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YAGP Is Turning 20. But First It Had to Change the Ballet World's Opinion of Dance Competitions.

Larissa Savliev teaches class at YAGP. Courtesy YAGP.

It's hard to imagine the ballet landscape today without Youth America Grand Prix. The annual competition attracts thousands of young dancers from all over the world, many hoping to win a scholarship to a major ballet school. This year, which marks the organization's 20th anniversary, roughly 12,000 students participated in YAGP's semi-finals in 32 cities here and abroad, and over 1,000 are in New York City this week for the final round. The stage at last night's Stars of Today Meet the Stars of Tomorrow gala was packed during the student defilé (kudos to them for not knocking each other over!), while top alumni—including Kimin Kim, Isabella Boylston, and Hee Seo—made triumphant returns.

In recent years, other scholarship competitions have popped up around the country. But before YAGP was founded 20 years ago, it was a much different story. For bunheads, "competition" was almost a dirty word, one associated with back flips, hulking trophies and flashy jazz studios. And that's exactly where YAGP co-founder Larissa Saveliev found herself in the late '90s. She and her husband, YAGP co-founder Gennadi Saveliev, had defected from Russia a few years earlier, and the former Bolshoi Ballet dancer and new mom was teaching ballet at a studio in New Jersey. On weekends, she would travel with the school to jazz competitions, an experience she found deflating.



Larissa and Gennadi Saveliev at the Dance Magazine Awards. VAM, courtesy YAGP.

"The kids were dancing on carpet," says Saveliev. "The breaking point was when a scorecard came back saying the choreography needed improvement. I was like, are you kidding me? It's Petipa!"

She vented her frustrations to the studio owner, who explained that ballet dancers didn't come to competitions. "But I need to be around ballet people!" says Saveliev. The studio owner's advice? Stop whining and start your own competition. "So I said okay. I'll try it."

She knew the idea had value—ABT had offered Gennadi a contract (he eventually rose to soloist there) after spotting him at the now defunct New York International Ballet Competition a few years earlier. But where to begin? "There were no guidelines," Saveliev says. Most IBCs at the time were mainly for professional dancers and held several years apart. Switzerland's annual Prix de Lausanne catered to students but was very selective, meaning only a handful of Americans could realistically participate. "Here we were, not even 30 years old, barely speaking English—we really didn't know what we were doing," says Saveliev.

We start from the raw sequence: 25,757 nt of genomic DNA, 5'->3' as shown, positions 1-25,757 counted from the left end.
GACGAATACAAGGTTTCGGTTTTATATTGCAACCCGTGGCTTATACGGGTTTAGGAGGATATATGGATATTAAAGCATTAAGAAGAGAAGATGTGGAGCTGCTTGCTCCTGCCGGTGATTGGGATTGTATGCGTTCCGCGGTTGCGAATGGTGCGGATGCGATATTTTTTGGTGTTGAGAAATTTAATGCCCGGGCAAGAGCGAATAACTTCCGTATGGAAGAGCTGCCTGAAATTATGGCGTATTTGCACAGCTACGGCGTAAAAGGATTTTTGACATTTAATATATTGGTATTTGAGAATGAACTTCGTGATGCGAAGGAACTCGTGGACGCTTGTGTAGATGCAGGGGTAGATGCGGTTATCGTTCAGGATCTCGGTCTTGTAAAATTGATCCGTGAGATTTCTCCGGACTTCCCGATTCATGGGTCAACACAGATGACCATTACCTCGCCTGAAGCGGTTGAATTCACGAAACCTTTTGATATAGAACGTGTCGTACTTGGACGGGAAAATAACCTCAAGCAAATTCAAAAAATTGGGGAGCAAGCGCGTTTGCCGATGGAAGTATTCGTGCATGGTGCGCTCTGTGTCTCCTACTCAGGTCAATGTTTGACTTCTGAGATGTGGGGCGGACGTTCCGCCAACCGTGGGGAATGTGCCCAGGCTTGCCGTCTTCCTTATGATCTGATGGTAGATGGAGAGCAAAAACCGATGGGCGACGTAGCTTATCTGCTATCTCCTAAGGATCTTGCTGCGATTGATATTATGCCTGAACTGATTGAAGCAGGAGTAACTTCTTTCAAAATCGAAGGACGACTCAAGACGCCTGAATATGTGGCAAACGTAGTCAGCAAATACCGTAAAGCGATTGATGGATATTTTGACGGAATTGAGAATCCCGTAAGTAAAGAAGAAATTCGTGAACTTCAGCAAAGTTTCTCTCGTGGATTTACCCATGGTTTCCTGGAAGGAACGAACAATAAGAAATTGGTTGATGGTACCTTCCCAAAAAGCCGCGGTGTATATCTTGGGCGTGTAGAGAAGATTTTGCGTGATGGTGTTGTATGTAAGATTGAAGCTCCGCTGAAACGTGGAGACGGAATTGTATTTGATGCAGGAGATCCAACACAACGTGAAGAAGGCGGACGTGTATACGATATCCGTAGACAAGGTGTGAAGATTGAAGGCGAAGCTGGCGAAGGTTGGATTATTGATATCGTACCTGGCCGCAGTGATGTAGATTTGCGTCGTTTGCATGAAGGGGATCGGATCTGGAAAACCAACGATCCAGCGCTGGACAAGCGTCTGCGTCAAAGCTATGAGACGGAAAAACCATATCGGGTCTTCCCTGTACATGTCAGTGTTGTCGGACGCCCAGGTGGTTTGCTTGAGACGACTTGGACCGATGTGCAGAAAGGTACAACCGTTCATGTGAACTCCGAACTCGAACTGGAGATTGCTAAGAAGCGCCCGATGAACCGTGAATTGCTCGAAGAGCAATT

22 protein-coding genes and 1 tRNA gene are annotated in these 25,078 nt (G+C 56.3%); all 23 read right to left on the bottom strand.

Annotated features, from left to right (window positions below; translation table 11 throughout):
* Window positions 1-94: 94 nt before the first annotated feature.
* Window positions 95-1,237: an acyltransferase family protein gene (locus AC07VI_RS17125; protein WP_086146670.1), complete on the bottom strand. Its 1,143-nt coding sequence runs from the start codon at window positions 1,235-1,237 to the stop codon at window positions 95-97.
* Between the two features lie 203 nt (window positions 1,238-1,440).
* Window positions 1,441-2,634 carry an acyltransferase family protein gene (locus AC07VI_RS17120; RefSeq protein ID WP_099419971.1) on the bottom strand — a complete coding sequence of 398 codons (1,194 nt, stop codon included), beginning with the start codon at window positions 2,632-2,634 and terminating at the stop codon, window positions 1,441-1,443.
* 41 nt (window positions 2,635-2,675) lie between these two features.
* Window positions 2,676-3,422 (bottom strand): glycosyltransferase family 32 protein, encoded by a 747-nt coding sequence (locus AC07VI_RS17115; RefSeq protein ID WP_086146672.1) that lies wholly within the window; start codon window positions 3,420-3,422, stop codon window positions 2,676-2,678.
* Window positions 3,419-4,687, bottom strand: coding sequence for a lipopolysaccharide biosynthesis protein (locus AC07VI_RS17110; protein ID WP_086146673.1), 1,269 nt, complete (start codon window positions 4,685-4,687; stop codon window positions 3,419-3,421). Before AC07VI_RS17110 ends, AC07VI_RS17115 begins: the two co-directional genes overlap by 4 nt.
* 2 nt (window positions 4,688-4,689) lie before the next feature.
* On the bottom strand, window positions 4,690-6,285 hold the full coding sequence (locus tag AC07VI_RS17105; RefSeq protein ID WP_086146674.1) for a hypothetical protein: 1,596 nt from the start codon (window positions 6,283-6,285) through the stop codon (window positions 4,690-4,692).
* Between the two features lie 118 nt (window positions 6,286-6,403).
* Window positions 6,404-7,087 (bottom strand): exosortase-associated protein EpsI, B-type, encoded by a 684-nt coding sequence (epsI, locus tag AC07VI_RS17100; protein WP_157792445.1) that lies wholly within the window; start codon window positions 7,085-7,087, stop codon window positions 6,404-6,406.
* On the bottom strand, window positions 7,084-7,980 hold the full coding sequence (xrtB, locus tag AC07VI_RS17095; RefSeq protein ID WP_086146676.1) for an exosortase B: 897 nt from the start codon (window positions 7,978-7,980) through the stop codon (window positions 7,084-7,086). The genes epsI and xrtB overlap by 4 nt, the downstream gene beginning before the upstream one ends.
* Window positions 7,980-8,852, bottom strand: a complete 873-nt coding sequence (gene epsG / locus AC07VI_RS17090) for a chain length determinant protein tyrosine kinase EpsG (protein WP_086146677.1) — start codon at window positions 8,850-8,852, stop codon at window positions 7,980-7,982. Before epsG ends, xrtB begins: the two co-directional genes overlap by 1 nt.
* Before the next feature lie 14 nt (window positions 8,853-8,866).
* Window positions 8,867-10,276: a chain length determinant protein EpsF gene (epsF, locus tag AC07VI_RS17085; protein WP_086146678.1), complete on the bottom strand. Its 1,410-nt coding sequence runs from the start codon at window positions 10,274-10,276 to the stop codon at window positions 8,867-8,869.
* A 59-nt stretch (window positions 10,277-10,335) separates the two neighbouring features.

But they did have a vision. For one thing, they wanted their competition to be open to everyone and focus on scholarships rather than medals. "A medal you can hang in your room, but so what?" says Saveliev. "We wanted to offer something more substantial, where you don't have to be the 'winner' to get a prize." The couple also wanted to make it easier on families by holding semi-finals in a variety of cities. "I knew if we didn't make it convenient by coming to them that it would never work."

Convincing ballet schools, as well as scholarship presenters from major academies, was another story. "There was a stigma attached to competitions, and we had to change everyone's opinion," says Saveliev. She would often cold call studios with invitations."I tried to explain that we could be a place where you could audition for five summer programs at once." They were finally able to get American Ballet Theatre to agree to be a scholarship presenter, along with a handful of conservatories and regional schools.

A couple hundred students signed up for YAGP's 1999-2000 inaugural year, which included semi-finals in only five U.S. cities. "It was a total disaster," says Saveliev. "We were the pioneers, so we had to make all of the mistakes ourselves. I remember one girl had one number onstage and a different number for class, and it created this big mix up." After it was over the discouraged couple felt ready to throw in the towel. "But the phones kept ringing all summer long with people asking when we were doing the next one."

What appealed to teachers, she continues, was that their dancers were more motivated throughout the year. They had a goal to work towards, they could be seen by multiple directors and the scholarships could actually take them somewhere. Then there was the networking factor, for both dancers and their teachers. "Remember, back then there was no social media, not really internet, so it was like the first big bunheads club—they could be around other dancers and we were all speaking the same language." Saveliev also personally invested in the students—learning everyone's name, personal story and financial needs—and worked tirelessly behind the scenes matching dancers with schools.

The following year The Royal Ballet School signed on, and the year after that Stuttgart Ballet's John Cranko School. "That was the turning point," says Saveliev. Having three major international schools on board gave YAGP major credibility, and sparked the organization's rapid growth.

Twenty years, 100,000 dancers and $4 million in scholarships later, Saveliev is now concerned that YAGP has gotten too big. "I'm missing that personal connection with the kids," she says, and is considering scaling back a bit. Yet she's also thinking of ways the organization can help dancers who are on the college track, offer more scholarships at the regional level and increase cash prizes. "The minute you say, oh, I'm the best, and everything is great, you're done," she says. "There's always room to improve."

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